Place onion mixture in prepared pie crust. Bake at 375° for 40 minutes, until pie crust and the onions are golden, about 40 to 45 minutes.

Sweet onion tart serves 6.

There's nothing remarkable about it. All one has to do is hit the right keys at the right time and the instrument plays itself.
-- Johann Sebastian Bach

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Post by Corlyss_D » Sat Mar 26, 2005 8:52 am

jbuck919 wrote:I forgive you (I'm not sure Nigel will). You've obviously been up for at least 48 hours nursing your "sick child."
I really wasn't confused, John. I was expecting Nigel to read this post.
It's odd that French cooking does not entirely deserve its mystique.
Funny but I've never associated French with good cooking or tasty food. Me mum grew up in Louisiana and learned to cook from her older sister, Jean. Mum always attributed to Jean an instinct for blending spices and tarting up mundane recipes with a magical blend of seasonings that made every dish unique and delicious. She had the same ability or instinct and always spoke of it as the "French" genius. I on the other hand never wanted to spend more than 5 min. on food. If it takes longer than 5 min. to think of it, hunt it, kill it, clean it, cook it, eat it, and clean up, I'm not interested. This learning to cook at my age is . . . um . . . experimental at best. I found a letter I wrote to my mother when she was in Switzerland in 1960 or 61 in which I describe how patient my dad was with my "cooking." I had particular difficulty with gravy, having to throw out the first batch for whatever reason. The second batch always turned out okay. By the time she returned after the two weeks, I just routinely threw out the first batch without even tasting it - it was kinda like a ritual.
It is their dedication to eating well that makes the difference. Here is a totally similar recipe from (you will appreciate this) a southern US cookbook (you can leave out the bell peppers if you want authenticity).
Thanks for the recipe. I've copied it to a file. :D
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Post by jbuck919 » Sat Mar 26, 2005 11:56 am

Corlyss_D wrote:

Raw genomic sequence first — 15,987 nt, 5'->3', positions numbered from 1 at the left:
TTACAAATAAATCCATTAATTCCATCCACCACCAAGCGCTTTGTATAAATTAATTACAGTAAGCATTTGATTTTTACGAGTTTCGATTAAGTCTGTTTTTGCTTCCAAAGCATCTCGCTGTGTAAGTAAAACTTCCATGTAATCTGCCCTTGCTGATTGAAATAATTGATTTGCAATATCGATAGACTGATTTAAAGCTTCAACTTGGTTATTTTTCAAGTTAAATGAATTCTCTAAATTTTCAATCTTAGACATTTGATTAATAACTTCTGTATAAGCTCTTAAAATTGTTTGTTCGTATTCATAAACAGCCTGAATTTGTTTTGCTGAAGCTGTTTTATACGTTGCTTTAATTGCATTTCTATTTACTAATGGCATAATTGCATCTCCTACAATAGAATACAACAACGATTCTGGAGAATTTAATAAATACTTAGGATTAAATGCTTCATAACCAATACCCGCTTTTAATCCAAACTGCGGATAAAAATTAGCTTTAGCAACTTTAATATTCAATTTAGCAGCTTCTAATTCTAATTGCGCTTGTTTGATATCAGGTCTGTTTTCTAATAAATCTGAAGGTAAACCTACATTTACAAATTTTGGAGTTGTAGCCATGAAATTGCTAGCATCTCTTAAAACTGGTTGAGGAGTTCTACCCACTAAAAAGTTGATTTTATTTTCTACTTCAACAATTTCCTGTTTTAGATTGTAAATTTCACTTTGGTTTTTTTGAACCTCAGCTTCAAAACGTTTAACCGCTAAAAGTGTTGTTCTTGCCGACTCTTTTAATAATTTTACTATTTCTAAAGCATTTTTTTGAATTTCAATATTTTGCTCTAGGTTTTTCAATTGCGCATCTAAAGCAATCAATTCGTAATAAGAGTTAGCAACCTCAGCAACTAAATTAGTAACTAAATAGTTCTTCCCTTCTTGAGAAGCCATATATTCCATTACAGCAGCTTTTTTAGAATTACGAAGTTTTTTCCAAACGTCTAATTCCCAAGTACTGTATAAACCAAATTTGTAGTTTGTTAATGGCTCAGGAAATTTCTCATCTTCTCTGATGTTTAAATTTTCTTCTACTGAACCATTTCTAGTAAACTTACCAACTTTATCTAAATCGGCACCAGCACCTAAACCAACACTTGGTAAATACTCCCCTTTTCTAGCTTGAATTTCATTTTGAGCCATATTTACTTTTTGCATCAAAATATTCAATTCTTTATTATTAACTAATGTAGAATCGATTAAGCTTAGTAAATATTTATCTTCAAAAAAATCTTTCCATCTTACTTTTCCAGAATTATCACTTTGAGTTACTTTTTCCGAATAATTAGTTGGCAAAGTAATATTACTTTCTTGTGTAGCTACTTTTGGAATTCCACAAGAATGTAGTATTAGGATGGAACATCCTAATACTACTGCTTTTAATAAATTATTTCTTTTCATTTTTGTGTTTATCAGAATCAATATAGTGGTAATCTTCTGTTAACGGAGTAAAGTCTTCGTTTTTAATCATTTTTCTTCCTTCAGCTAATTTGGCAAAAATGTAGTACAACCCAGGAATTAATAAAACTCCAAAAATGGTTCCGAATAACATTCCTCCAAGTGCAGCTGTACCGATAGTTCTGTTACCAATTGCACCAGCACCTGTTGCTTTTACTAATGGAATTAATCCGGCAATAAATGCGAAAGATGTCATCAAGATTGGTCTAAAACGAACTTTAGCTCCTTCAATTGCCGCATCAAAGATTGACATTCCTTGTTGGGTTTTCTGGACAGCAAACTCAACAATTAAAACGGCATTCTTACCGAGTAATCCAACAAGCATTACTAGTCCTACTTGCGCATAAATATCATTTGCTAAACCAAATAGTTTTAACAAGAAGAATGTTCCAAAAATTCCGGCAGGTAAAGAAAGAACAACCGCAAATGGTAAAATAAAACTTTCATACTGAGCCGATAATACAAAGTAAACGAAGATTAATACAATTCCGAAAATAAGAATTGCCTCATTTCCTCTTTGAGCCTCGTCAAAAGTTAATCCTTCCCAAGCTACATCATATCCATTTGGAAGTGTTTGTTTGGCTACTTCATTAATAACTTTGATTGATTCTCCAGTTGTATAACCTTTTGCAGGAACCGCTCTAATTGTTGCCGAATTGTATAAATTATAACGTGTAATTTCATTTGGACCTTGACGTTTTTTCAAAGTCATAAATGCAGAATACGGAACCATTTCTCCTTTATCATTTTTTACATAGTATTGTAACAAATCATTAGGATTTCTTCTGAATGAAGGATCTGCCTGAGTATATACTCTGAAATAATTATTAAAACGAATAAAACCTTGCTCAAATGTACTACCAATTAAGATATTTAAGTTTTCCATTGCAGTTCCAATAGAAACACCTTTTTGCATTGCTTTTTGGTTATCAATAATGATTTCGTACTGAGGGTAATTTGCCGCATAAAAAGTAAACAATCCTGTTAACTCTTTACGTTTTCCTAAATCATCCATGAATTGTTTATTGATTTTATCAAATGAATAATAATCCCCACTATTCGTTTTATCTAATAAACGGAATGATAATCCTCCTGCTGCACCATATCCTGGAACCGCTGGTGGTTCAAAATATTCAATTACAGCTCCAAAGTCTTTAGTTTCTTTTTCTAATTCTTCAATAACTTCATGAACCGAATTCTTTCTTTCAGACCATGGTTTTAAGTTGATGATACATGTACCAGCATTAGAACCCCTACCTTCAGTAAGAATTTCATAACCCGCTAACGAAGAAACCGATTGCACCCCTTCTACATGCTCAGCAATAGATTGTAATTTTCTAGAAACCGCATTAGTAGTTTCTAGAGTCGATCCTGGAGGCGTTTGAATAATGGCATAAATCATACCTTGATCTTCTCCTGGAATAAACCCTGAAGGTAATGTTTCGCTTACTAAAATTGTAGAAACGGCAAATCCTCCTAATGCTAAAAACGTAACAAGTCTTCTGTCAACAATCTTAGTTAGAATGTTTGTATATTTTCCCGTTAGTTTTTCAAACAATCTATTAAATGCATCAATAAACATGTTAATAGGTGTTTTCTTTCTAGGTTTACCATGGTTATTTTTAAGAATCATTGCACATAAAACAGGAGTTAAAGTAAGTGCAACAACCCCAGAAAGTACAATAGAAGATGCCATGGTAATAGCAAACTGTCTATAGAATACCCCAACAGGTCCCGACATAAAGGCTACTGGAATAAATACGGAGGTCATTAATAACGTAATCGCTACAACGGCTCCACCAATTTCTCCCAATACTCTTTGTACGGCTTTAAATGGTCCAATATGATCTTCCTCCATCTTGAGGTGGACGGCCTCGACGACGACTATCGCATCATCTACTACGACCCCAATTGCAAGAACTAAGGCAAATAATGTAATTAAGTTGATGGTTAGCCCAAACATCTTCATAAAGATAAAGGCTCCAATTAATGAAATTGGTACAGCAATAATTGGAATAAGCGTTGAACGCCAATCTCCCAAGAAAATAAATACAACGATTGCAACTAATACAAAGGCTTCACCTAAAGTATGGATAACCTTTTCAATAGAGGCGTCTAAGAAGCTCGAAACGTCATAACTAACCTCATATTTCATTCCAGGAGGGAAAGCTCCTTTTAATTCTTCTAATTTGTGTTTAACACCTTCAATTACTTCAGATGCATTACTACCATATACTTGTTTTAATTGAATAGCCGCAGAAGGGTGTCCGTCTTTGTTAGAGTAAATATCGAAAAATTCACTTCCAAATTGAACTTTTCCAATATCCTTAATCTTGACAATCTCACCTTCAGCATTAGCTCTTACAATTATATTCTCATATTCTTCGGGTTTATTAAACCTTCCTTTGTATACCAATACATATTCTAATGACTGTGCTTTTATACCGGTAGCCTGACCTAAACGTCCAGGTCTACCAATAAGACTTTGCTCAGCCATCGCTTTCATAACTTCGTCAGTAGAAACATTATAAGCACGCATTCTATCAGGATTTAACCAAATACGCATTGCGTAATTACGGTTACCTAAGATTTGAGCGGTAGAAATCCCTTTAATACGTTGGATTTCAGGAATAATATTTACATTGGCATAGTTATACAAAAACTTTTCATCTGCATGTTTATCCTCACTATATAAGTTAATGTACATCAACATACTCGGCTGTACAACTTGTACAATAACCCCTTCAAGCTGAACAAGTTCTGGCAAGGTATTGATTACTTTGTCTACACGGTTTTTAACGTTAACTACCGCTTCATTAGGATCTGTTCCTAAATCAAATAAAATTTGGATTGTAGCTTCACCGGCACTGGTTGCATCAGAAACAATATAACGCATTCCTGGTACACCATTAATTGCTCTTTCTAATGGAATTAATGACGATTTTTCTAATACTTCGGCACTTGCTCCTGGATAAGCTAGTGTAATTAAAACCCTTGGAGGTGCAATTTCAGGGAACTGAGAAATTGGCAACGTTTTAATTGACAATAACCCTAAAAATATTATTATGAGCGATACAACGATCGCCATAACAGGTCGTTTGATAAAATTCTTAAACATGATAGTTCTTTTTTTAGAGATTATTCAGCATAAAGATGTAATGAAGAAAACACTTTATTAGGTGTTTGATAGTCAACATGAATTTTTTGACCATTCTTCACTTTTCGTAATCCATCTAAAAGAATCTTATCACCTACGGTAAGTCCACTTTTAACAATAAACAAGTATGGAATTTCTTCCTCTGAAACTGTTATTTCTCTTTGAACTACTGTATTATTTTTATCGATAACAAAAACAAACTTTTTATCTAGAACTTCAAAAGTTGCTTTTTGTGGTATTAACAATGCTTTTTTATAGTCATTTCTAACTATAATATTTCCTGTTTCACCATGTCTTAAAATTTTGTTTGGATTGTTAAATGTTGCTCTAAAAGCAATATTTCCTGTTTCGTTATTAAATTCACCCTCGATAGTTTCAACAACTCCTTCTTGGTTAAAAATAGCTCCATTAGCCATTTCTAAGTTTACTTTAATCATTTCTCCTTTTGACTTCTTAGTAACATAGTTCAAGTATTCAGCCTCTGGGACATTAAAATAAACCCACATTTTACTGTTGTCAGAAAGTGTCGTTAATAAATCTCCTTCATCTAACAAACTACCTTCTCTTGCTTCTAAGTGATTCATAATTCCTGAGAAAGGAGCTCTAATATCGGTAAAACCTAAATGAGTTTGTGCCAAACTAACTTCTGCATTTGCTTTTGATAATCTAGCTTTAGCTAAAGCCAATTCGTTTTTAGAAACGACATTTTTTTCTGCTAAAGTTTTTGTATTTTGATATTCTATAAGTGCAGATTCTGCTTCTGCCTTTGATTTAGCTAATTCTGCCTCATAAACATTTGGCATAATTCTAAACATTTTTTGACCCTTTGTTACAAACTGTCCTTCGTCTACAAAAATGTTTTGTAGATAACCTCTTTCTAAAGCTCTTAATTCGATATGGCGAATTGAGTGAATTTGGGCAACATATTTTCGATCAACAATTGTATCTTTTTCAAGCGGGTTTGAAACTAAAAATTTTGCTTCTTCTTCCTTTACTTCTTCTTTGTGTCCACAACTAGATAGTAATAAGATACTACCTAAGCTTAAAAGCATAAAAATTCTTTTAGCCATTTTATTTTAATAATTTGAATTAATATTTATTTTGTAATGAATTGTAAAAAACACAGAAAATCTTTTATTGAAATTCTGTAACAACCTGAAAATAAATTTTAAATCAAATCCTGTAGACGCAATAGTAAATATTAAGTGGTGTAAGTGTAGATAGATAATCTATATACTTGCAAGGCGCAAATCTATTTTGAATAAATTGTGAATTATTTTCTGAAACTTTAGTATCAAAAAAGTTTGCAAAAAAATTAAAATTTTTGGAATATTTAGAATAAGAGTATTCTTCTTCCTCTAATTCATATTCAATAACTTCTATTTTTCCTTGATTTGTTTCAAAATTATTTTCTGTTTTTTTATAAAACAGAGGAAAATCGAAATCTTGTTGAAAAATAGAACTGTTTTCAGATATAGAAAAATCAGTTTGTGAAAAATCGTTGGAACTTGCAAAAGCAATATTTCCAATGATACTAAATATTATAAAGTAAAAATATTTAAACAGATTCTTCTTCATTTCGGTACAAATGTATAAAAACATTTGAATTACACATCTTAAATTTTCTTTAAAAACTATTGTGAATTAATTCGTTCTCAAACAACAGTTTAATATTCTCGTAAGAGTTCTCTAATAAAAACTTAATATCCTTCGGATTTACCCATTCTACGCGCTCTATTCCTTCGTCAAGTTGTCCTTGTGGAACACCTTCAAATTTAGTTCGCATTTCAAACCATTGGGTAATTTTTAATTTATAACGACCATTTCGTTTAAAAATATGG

jbuck919 wrote:I forgive you (I'm not sure Nigel will). You've obviously been up for at least 48 hours nursing your "sick child."
I really wasn't confused, John. I was expecting Nigel to read this post.
And I wasn't being dense. I honestly did not think that Nigel would have to so distort his customary screen name to get back here; therefore I did not recognize him as the guy going to Starsbourg.

Strasbourg is another one of those cities that Nigel would claime to be a museum in itself without having one that I'm supposed to put on my list. Maybe I will. There, I can be an equal clod in both French and German.

There's nothing remarkable about it. All one has to do is hit the right keys at the right time and the instrument plays itself.
-- Johann Sebastian Bach

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Post by Corlyss_D » Sat Mar 26, 2005 3:00 pm

jbuck919 wrote:Strasbourg is another one of those cities that Nigel would claime to be a museum in itself without having one that I'm supposed to put on my list. Maybe I will. There, I can be an equal clod in both French and German.
Is it like Rottenberg ob der Tauber? I loved Rottenberg. In fact I loved being outdoors in Germany. Most everywhere you looked was beautiful.
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Post by Guest » Sat Mar 26, 2005 7:35 pm

I'm sure Nigels taste in "prostitutes" is at least on a par with his taste for fine food and wine. And is considerably better than his taste for operas.

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Post by Auntie Lynn » Sat Mar 26, 2005 8:46 pm

Well, happy Easter blessings to all...

I am having a frabjous Easter, thank you. Daughter and I went to Stanford Shopping Center today and spent a zillion dollars on absolutely NOTHING we needed. Bloomingdales had everything gorgeous so we gave them all our bling bling in exchange for a surfeit of packages we could hardly carry. Drank lunch and chased that with a couple of vanilla latte.